The first Iceland Writers Retreat (IWR) was held in 2014. It has since grown to be an annual event that boasts participants from around the globe, who travel to Iceland to learn from internationally renowned faculty, immerse themselves in the literary traditions of Iceland, and explore an unforgettable setting. This report outlines and examines Iceland Writers Retreat marketing efforts, particularly online. Further, it historicizes the beginning and inspirations of IWR, and delineates IWR’s role within both the landscape of international writing events and the liminal space it occupies between the Icelandic tourism industry and cultural sphere. It aims to outline marketing best practices that can be useful not only to other writing retreats and events, but also to any cultural organization that is moving their marketing efforts primarily online. Finally, it attempts to highlight opportunities for IWR to continue to grow their audience—both online and at the event.

Document type: 
Graduating extended essay / Research project
File(s): 
Senior supervisor: 
Leanne Johnson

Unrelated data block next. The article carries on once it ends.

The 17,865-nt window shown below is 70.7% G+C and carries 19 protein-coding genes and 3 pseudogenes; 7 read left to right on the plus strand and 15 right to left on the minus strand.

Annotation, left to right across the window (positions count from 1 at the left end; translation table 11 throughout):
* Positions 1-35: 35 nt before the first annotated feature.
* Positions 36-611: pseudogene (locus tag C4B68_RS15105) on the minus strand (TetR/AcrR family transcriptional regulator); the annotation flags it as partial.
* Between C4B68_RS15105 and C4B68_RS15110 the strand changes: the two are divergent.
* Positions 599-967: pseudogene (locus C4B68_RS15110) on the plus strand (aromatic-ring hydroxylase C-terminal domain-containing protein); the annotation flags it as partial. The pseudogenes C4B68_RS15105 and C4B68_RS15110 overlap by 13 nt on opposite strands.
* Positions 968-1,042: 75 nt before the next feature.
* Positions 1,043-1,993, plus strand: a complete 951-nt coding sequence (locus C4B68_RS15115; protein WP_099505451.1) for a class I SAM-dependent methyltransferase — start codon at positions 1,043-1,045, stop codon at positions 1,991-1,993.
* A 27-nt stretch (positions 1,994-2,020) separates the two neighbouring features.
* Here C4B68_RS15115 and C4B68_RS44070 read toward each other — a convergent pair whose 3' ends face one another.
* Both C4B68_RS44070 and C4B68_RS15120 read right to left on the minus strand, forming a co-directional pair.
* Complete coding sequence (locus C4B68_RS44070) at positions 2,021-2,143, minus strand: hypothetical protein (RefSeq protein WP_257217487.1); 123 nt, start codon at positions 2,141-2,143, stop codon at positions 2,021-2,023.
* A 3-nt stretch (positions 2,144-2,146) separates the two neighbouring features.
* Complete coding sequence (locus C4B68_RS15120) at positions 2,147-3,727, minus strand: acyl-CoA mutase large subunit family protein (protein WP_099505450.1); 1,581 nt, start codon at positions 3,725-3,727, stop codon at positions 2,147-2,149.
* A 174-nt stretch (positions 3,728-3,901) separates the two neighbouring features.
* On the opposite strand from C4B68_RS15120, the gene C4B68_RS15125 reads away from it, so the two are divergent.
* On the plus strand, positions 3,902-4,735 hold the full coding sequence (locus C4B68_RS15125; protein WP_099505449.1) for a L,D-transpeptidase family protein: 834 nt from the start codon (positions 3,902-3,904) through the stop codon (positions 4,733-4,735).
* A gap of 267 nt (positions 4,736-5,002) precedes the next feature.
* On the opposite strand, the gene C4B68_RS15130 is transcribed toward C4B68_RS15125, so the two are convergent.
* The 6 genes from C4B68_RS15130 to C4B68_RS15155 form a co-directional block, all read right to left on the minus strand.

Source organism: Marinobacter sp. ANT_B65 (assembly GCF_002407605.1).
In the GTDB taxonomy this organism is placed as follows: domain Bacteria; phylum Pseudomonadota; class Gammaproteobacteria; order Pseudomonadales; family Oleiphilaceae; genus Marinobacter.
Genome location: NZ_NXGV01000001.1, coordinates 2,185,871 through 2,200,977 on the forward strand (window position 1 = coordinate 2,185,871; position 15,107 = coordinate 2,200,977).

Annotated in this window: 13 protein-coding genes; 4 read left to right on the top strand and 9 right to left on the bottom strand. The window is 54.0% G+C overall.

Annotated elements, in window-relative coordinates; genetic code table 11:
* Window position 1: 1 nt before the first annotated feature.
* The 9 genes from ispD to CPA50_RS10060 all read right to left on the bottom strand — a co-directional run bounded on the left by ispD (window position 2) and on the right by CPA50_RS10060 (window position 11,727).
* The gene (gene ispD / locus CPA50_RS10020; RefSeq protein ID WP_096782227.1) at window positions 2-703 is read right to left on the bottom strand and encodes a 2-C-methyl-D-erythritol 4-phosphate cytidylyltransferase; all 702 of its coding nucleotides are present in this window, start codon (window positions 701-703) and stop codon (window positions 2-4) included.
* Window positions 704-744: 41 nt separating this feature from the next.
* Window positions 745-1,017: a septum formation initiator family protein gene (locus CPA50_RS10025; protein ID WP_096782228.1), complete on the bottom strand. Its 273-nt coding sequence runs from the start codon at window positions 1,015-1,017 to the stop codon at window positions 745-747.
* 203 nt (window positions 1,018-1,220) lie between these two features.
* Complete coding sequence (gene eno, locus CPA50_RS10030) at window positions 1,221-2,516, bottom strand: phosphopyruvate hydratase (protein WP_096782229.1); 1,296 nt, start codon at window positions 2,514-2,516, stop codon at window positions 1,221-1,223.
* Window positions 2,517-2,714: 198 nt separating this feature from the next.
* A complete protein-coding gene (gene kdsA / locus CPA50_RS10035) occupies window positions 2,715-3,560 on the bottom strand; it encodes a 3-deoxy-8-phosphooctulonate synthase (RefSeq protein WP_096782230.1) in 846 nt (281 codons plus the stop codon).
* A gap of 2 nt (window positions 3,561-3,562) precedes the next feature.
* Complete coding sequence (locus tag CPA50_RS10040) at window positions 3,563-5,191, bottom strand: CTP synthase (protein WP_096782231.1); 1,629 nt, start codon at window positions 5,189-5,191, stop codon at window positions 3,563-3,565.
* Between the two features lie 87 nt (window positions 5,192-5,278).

Department: 
Communication, Art & Technology: Publishing Program
Thesis type: 
(Project) M.Pub.

The role of the editor: The case of Springer

Author: 
Date created: 
2018-12-06
Abstract: 

Springer, as one of the largest commercial academic publishers, merged with Nature in 2015, and now has a new name: Springer Nature. The merger combines strength of two publishers, with strong book publishing plus strong journal publishing in one publisher. However, the merger does not affect the working modes of the editors at Springer or Nature. Different from the in-house editors at Nature who are handing peer-reviewing process of every article, what are the responsibilities of the editors at Springer? What skills should the editors at Springer have? How can one be a qualified editor at Springer? Facing the new trends in publishing, including big data, open access policies, information exposure, competitive markets, among others, what challenges are awaiting these editors? In particular, in the fast-growing Chinese market, with its enormous output of scientific documents, how can editors based in China work to address this challenge? This report describes the role of editors at Springer regarding the Chinese market, from skills to experiences and from opportunities to challenges.

Document type: 
Graduating extended essay / Research project
File(s): 
Senior supervisor: 
John Maxwell
Department: 
Communication, Art & Technology: Publishing Program
Thesis type: 
(Project) M.Pub.

Applying self-attention neural networks for sentiment analysis classification and time-series regression tasks